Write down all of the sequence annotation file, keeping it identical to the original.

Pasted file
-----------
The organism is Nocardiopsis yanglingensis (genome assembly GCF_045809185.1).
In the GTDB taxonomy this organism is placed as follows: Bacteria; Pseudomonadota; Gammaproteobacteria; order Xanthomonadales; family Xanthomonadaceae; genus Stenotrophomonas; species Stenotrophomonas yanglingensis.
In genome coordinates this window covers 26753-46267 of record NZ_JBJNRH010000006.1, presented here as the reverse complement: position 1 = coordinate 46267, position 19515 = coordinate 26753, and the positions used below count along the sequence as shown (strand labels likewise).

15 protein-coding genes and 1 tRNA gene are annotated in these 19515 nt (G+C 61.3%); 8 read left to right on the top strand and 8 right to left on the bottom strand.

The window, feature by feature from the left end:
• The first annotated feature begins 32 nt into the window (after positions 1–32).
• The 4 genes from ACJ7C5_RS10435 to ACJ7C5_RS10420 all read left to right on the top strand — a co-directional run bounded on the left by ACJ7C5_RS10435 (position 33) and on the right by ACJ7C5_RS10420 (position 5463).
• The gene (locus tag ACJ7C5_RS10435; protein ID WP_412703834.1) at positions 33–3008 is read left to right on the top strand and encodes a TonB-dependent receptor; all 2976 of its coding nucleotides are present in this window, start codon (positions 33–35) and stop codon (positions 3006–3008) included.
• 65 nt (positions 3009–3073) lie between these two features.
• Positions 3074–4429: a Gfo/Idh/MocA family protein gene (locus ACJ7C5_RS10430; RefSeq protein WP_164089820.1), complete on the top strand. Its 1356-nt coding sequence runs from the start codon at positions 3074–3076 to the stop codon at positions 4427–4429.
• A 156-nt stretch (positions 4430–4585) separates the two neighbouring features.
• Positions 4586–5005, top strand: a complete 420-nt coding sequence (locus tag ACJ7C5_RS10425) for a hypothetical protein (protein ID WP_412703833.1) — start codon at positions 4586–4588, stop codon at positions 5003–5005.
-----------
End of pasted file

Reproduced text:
The organism is Nocardiopsis yanglingensis (genome assembly GCF_045809185.1).
In the GTDB taxonomy this organism is placed as follows: Bacteria; Pseudomonadota; Gammaproteobacteria; order Xanthomonadales; family Xanthomonadaceae; genus Stenotrophomonas; species Stenotrophomonas yanglingensis.
In genome coordinates this window covers 26753-46267 of record NZ_JBJNRH010000006.1, presented here as the reverse complement: position 1 = coordinate 46267, position 19515 = coordinate 26753, and the positions used below count along the sequence as shown (strand labels likewise).

15 protein-coding genes and 1 tRNA gene are annotated in these 19515 nt (G+C 61.3%); 8 read left to right on the top strand and 8 right to left on the bottom strand.

The window, feature by feature from the left end:
• The first annotated feature begins 32 nt into the window (after positions 1–32).
• The 4 genes from ACJ7C5_RS10435 to ACJ7C5_RS10420 all read left to right on the top strand — a co-directional run bounded on the left by ACJ7C5_RS10435 (position 33) and on the right by ACJ7C5_RS10420 (position 5463).
• The gene (locus tag ACJ7C5_RS10435; protein ID WP_412703834.1) at positions 33–3008 is read left to right on the top strand and encodes a TonB-dependent receptor; all 2976 of its coding nucleotides are present in this window, start codon (positions 33–35) and stop codon (positions 3006–3008) included.
• 65 nt (positions 3009–3073) lie between these two features.
• Positions 3074–4429: a Gfo/Idh/MocA family protein gene (locus ACJ7C5_RS10430; RefSeq protein WP_164089820.1), complete on the top strand. Its 1356-nt coding sequence runs from the start codon at positions 3074–3076 to the stop codon at positions 4427–4429.
• A 156-nt stretch (positions 4430–4585) separates the two neighbouring features.
• Positions 4586–5005, top strand: a complete 420-nt coding sequence (locus tag ACJ7C5_RS10425) for a hypothetical protein (protein ID WP_412703833.1) — start codon at positions 4586–4588, stop codon at positions 5003–5005.